But it wasn’t the only time. In the year since the 2017 Tomahawk strikes, Assad launched dozens of chemical attacks on Syrians, starting last July. That was also the month that the Trump administration began signaling that it was willing to acquiesce to a Russian-led political process that would wind down the war with Assad in power. Earlier this month, Trump re-reversed himself, and publicly expressed a desire to expeditiously pull U.S. forces out of Syria.
Within days, Assad’s forces assaulted the Damascus suburb of Douma in an apparent chemical attack, leaving at least 70 dead and 500 exposed.
Trump called it an “evil and despicable attack” which “left mothers and fathers, infants and children thrashing in pain and gasping for air. These are not the actions of a man. they are crimes of a monster instead.”
And Trump’s message included a warning to Moscow and Tehran, which he said were the “two governments most responsible for supporting, equipping and financing the criminal Assad regime. To Iran and to Russia, I ask what kind of a nation wants to be association with the mass murder of innocent men, women and children?”
“In 2013, President Putin and his government promised the world they would guarantee the elimination of Syria's chemical weapons. Assad's recent attack and today's response are the direct result of Russia failure to keep that promised,” the president added. “Russia must decide if it will continue down this dark path or if it will join with civilized nations as a force for stability and peace.”
How far Trump is willing to go to push those patrons may be the central question of the campaign.
“How far do you have to go to reach that goal [of deterring chemical attacks] without running into the probability or risk of a much more dangerous confrontation? Given the presence of Russia, the presence of Iran, the state of tension [is] higher than it was a year before,” said Rob Malley, a former senior Mideast aide on Barack Obama’s National Security Council and the president of the International Crisis Group.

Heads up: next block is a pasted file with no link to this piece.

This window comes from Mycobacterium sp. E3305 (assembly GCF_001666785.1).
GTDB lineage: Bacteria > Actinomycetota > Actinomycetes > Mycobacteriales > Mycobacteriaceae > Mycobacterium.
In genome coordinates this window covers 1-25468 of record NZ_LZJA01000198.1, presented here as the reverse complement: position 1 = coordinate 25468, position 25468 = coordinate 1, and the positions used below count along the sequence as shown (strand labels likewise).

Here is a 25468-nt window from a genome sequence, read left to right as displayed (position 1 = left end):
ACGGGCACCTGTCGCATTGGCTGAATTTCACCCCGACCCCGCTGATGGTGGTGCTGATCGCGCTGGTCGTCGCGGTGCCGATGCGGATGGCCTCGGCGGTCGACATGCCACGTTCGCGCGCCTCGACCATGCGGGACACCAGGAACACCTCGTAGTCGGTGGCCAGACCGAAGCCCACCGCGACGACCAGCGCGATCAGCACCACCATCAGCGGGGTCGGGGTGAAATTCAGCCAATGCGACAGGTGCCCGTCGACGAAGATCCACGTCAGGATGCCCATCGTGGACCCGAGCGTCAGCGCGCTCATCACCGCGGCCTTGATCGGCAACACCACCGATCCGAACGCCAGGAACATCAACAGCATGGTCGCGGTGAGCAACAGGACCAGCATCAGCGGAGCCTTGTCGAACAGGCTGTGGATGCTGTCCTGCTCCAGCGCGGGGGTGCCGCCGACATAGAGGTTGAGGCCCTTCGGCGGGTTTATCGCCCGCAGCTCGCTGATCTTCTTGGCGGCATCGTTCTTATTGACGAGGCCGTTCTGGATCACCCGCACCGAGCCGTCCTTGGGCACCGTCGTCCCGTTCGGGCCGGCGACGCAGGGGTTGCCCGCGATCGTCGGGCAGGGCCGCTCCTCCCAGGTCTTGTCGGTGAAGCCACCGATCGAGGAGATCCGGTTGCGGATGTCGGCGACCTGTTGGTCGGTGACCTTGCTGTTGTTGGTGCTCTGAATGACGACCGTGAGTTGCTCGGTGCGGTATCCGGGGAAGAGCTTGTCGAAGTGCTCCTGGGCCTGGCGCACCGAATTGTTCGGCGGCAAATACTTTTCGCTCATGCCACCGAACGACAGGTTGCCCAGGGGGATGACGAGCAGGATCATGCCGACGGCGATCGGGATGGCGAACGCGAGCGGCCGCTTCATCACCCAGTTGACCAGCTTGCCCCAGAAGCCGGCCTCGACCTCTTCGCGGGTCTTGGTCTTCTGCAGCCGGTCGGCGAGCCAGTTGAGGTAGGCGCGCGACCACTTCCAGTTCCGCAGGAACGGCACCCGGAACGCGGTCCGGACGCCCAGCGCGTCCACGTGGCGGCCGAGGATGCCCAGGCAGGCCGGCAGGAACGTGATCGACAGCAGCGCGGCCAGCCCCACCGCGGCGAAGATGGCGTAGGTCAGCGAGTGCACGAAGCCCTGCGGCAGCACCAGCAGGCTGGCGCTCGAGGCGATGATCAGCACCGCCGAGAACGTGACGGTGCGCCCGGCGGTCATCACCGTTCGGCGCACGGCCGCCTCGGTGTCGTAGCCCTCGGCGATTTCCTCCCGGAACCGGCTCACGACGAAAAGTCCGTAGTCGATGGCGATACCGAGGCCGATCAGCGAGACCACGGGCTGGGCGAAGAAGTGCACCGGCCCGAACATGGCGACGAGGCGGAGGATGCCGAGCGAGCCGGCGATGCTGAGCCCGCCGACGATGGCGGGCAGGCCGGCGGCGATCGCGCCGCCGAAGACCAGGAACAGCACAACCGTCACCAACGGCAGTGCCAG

That’s because Russia’s sponsorship of Assad boxes the Trump administration into a strategic corner. Another one-off strike, even on a larger scale than last year’s, can be absorbed by the regime, accomplishing little to nothing.
Trump himself seemed to admit this on Friday night. “We are prepared to sustain this response until the Syrian regime stops its use of prohibited chemical agents,” the president said.
But Trump’s approach—if that’s the one his generals actually take—has risks, as well. A broader military campaign risks a potentially catastrophic confrontation with the Russian air force. At most, the U.S. can continue to launch strikes to limited effect and hope that they don’t end up crossing Russian red lines, a gamble more costly for the U.S. than for the Assad regime it means to deter.
“Another volley of Tomahawks by themselves will not move the needle,” said retired Adm. James Stavridis, a former NATO commander and now dean of the Fletcher School at Tufts University. “The best use of TLAMs [Tomahawks] is to knock out Syrian air defense systems to open a path for a significant long range air strike with heavy bombs and take out real Syrian capability. And hopefully avoid collateral damage that kills Russians—a tricky operational mission.”
Last year’s missile strikes yielded harsh Russian rhetoric and little else. In advance of this year’s, the Russians appeared to up the stakes. A Russian diplomat in Lebanon threatened not only to shoot down incoming U.S. missiles but to attack the warships that launched them. (It’s probably an empty threat, but it’s a threat nonetheless.) According to Syrian opposition media, Assad’s forces were said to be moving fixed-wing aircraft and helicopters to the Khmaiman air base, co-locating them with Russian forces whom U.S. warplanners would be loath to hit without tempting escalation.
“The general risk of actual military conflict between Russia and the U.S. are the highest since the end of the Cold War, and the current situation is a spike in that dangerous situation,” said Stavridis.
“These are very unpredictable actors,” Malley said. “It would be wise to be cautious and not to trip into something that we don’t intend to trip into.”
—with additional reporting by Noah Shachtman